Africa

African states are party to over 900 investment agreements, the vast majority of which have been signed with non-African countries.

The Economic Community of West African States (ECOWAS) Treaty, signed by Benin, Burkina Faso, Cape Verde, Gambia, Ghana, Guinea, Guinea-Bissau, Ivory Coast, Liberia, Mali, Niger, Nigeria, Senegal, Sierra Leone and Togo, contains investment-state dispute settlement (ISDS) provisions, but no disputes have been registered to date

In 2006, Members of the Southern African Development Community (SADC) (Botswana, Lesotho, Mozambique, Namibia, South Africa and Swaziland) signed the SADC Finance and Investment Protocol that also includes the ISDS mechanism. Only two claims have been registered under these terms, both against Lesotho (but the governments in the region do not typically disclose such information). In 2016 amendments to the protocol were adopted. They eliminated ISDS provisions (only state-to-state arbitration remained) and narrowed the scope of investors’ rights.

In South Africa, shortly after settling a dispute with foreign mining companies over its new post-apartheid mining rules (Piero Foresti & Others case), the government began to withdraw from bilateral investment treaties (BIT) that include ISDS, arguing they belonged to a bygone era. It claimed BITs focus on the interests of investors from developed countries and do not address concerns of developing countries.

The South African government decided to develop a new model BIT and strengthen its domestic legislation in regard to the protection offered to foreign investors, such as compatibility of BIT-type protection with South African law. South Africa also sought to incorporate legitimate exceptions to investor protection where warranted by public interest considerations.

Provisions of South Africa’s new model BIT] have been incorporated into SADC’s. This model sets out provisions that mitigate the risks of earlier treaties and leaves open the option for state-to-state dispute settlement in addition to investor-state dispute settlement procedures.

In 2014, voices from the Namibian government cast doubts on the correlation between foreign direct investment and investment treaties including ISDS. They argued that ISDS represented a risk for developing countries, due to important legal fees and awards which can pose a significant budgetary threat. Further, statistics show most claimants come from developed countries.

About 20% of all ICSID arbitration disputes have involved African states.

Egypt has been the fourth most targeted state worldwide with 26 registered ISDS cases against it. It is currently facing a dispute initiated by French utility services giant Véolia over a law increasing the minimum wage.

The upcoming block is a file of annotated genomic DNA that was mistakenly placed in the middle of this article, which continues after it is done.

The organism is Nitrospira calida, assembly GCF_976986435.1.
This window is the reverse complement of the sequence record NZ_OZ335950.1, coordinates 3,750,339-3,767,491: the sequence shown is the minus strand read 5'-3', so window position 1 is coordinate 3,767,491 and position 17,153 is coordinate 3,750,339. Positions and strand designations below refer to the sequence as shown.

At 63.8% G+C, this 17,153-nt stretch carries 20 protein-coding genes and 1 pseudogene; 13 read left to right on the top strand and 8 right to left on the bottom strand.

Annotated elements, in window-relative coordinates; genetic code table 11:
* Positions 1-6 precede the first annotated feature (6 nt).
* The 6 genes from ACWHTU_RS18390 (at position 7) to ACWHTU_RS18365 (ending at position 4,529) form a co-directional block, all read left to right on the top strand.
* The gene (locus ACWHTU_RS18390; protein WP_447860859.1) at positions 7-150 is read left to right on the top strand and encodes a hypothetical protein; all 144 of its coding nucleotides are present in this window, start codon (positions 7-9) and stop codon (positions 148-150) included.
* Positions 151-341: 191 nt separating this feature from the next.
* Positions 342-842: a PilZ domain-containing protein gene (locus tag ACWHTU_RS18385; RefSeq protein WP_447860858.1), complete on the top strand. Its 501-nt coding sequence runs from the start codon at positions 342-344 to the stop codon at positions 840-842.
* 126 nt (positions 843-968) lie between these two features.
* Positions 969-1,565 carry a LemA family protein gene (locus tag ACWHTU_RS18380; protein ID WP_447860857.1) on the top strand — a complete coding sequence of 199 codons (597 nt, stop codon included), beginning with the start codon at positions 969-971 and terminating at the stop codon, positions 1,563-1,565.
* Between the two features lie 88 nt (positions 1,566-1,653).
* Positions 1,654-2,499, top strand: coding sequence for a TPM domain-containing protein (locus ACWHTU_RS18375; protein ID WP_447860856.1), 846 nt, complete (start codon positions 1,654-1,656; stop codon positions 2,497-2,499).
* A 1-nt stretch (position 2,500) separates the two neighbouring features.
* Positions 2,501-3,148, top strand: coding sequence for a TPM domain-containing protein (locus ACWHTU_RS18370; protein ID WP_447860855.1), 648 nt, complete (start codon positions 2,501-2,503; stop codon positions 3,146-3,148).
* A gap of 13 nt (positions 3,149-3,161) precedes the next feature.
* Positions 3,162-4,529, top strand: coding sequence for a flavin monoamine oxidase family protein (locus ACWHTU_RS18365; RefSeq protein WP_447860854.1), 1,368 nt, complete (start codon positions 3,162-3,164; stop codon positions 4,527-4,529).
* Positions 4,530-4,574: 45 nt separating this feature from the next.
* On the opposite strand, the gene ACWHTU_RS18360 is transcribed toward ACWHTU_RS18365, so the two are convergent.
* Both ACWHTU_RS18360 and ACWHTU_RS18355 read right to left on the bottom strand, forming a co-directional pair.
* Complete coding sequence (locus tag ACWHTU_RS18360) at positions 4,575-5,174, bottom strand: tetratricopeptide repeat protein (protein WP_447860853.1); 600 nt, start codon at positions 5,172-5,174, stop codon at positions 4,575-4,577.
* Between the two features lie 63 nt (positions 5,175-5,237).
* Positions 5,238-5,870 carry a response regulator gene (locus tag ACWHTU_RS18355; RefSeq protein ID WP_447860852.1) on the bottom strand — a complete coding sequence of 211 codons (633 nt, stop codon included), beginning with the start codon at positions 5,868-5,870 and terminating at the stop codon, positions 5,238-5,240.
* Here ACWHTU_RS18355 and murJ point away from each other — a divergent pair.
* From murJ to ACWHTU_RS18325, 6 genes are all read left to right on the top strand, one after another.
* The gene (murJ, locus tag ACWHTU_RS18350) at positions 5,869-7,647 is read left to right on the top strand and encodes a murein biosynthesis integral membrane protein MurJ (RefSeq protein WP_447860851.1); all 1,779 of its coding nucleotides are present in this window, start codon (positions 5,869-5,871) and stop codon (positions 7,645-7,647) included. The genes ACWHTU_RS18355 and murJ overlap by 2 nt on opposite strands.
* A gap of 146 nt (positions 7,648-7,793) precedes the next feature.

In 2013, an arbitration court ordered Libya to pay US$935 million in a dispute over a land-leasing contract for a tourism project, making it one of the largest known awards to date.

Burundi and the Democratic Republic of Congo have been the most targeted in sub-Sahara Africa, both with four disputes all initiated by Belgian and US investors respectively.

(February 2017)

L’Express de Madagascar | 15-Aug-2017
Les investisseurs de Madamobil viennent de déposer une plainte contre les autorités. Un centre d’arbitrage à Washington est en charge du dossier.
Kapitalis | 26-Jul-2017
Le Cirdi a rendu son verdict : l’Etat tunisien s’est rendu coupable de violation du droit de propriété d’ABCI sur la Banque franco-tunisienne (BFT)
Miningmx | 17-Jul-2017
AngloGold Ashanti joined Acacia Mining in entering into arbitration over legislative changes in Tanzania which entitles the East African country’s government to renegotiate business agreements with mining firms.
Lexology | 13-Jul-2017
A number of the provisions of the new legislation are inconsistent with the protections afforded to qualifying investors under agreements such as bilateral investment treaties.
The New Times | 5-Jul-2017
If Rwanda clings to BIT approach, its scope should be limited. Alternatively, it can embark on a more attractive investment climate in lieu of BITs.
Reuters | 5-Jul-2017
Acacia Mining said it was seeking an adjudicator to resolve its dispute with the Tanzanian government, a day after the east-African country passed two laws to force companies to re-negotiate their contracts.
Maghreb Emergent | 3-Jul-2017
L’ancien vice-président de la Cour d’arbitrage international de Londres, Laurent Lévy, a été désigné arbitre en chef dans l’affaire opposant le ministère de l’Habitat à l’entreprise espagnole Ortiz Construcciones au niveau du CIRDI.
Web Manager Center | 30-Jun-2017
La partie tunisienne ne veut pas d’un règlement amiable avec l’actionnaire majoritaire ABCI, même dans une phase ultérieure.
IISD | 28-Jun-2017
Le Secrétariat de la Charte de l’Énergie est en « mode expansion », et souhaite obtenir l’accès aux ressources énergétiques d’Afrique et d’Asie pour ces membres actuels – principalement des pays développés.
IISD | 23-Jun-2017
The Energy Charter Secretariat is in expansion mode, wanting to gain access to energy resources in Africa and Asia for its current—mostly developed country—members, and extending a far-reaching (and outdated) investment protection system to investments in resource-rich countries.

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